If you are interested in blogging or want to promote your book, please contact E. B. Davis at writerswhokill@gmail.com.


June Interviews

6/02 Terrie Moran, Murder She Wrote: Killing in a Koi Pond

6/09 Connie Berry, The Art of Betrayal

6/16 Kathleen Kalb, A Final Finale or A Fatal First Night

6/23 Jackie Layton, Bag of Bones: A Low Country Dog Walker Mystery

6/30 Mary Keliikoa, Denied


Saturday WWK Bloggers

6/12 Jennifer J. Chow

6/26 Kait Carson


Guest Blogs

6/05 Samantha Downing

6/19 Lynn Johanson













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E. B. Davis's "The Pearl Necklace" will appear in the new SinC Guppy anthology The Fish That Got Away to be released in July by Wildside Press. The anthology was edited by Linda Rodriguez. It will be released on June 21st.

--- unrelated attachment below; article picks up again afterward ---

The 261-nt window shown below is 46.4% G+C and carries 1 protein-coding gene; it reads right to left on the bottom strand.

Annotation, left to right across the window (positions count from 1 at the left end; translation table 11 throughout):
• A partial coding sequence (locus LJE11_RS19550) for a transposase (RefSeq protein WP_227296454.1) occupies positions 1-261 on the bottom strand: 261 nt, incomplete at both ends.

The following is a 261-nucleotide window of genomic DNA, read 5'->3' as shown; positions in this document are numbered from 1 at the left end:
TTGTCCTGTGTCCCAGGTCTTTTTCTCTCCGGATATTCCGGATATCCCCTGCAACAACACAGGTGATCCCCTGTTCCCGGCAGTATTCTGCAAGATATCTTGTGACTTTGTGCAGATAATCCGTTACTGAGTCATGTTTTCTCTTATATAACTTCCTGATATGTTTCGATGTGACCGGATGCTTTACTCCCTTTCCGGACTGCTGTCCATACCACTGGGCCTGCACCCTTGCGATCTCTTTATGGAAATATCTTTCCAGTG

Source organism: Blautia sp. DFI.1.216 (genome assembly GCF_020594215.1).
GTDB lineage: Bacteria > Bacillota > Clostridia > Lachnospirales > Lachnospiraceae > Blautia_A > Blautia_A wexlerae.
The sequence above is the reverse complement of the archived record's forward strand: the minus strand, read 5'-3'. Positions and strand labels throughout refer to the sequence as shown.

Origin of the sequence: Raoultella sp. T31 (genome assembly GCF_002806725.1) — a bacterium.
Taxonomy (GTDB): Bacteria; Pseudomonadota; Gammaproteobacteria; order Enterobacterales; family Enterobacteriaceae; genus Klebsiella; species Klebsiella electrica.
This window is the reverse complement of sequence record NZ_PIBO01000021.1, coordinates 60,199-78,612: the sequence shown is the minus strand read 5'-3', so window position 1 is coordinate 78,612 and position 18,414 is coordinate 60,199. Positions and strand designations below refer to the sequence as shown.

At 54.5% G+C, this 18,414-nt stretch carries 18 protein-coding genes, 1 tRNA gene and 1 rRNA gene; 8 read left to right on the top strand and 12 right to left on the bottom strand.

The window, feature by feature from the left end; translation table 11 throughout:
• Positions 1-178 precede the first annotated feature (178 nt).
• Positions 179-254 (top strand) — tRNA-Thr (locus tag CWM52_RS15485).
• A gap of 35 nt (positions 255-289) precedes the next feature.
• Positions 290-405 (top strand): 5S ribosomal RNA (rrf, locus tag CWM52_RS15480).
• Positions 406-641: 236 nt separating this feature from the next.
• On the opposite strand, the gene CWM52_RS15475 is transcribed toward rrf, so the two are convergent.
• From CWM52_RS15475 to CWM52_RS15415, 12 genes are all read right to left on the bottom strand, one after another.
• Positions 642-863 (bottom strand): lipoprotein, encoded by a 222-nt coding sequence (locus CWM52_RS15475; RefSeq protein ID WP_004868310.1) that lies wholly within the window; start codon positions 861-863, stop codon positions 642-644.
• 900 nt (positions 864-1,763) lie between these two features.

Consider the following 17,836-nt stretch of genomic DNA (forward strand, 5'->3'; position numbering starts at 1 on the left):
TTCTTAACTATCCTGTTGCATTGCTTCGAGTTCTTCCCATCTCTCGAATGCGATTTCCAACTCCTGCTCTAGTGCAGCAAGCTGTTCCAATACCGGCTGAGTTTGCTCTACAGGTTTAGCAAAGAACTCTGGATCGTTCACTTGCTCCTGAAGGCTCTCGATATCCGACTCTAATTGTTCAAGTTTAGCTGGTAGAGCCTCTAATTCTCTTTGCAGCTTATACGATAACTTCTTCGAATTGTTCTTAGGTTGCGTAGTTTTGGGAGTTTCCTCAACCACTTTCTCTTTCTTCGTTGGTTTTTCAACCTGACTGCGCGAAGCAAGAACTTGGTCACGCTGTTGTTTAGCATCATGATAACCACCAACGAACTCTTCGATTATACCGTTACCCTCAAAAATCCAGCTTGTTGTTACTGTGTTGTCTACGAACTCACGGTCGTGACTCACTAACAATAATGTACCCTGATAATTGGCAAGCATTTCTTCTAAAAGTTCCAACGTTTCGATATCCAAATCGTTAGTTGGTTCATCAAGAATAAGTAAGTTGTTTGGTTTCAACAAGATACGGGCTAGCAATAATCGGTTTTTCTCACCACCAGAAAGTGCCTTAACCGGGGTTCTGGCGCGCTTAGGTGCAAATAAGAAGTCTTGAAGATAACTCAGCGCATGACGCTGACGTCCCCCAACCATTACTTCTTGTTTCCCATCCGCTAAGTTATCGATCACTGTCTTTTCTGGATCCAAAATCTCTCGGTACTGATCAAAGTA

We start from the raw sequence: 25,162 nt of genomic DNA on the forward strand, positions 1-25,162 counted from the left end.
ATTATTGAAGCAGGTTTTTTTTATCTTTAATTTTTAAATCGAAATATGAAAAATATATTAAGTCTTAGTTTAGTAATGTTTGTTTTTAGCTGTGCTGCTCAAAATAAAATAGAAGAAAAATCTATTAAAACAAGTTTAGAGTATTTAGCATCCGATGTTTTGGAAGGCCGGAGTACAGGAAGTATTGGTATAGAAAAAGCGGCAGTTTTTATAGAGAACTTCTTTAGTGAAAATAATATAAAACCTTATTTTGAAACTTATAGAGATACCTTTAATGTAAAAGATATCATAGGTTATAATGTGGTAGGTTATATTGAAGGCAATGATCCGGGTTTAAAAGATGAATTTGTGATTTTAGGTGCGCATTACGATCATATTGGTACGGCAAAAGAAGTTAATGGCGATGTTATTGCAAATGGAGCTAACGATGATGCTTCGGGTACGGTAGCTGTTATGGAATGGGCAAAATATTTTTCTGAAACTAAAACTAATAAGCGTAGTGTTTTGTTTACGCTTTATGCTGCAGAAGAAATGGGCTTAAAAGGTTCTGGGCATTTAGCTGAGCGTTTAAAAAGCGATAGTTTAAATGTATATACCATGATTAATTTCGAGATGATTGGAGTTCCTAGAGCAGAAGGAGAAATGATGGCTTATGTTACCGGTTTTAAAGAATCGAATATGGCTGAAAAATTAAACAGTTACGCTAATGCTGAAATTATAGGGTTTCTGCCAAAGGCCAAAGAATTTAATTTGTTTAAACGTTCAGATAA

Paula Gail Benson's monologue "Beloved Husband," from the perspective of Norton Baskin the second husband of Marjorie Kinan Rawlings (who wrote The Yearling and Cross Creek), appears in the Red Penguin Collection's An Empty Stage (released March 28, 2021).


Martha Reed's "Death by GPS" will appear in the Spring 2021 issue of Suspense Magazine, which will be released in the second week of April. Congratulations, Martha!


Susan Van Kirk has a new audiobook, A Death at Tippitt Pond, that will be released this month. Marry in Haste will be released in May by Harlequin Worldwide Mystery, as will Death Takes No Bribes in September. Congratulations, Susan.


Congratulations to Martha Reed. Her short story, "The Honor Thief" was chosen for the 2021 Bouchercon Anthology, This Time For Sure. Hank Phillippi Ryan will edit the volume, which will be released in August at the time of the convention.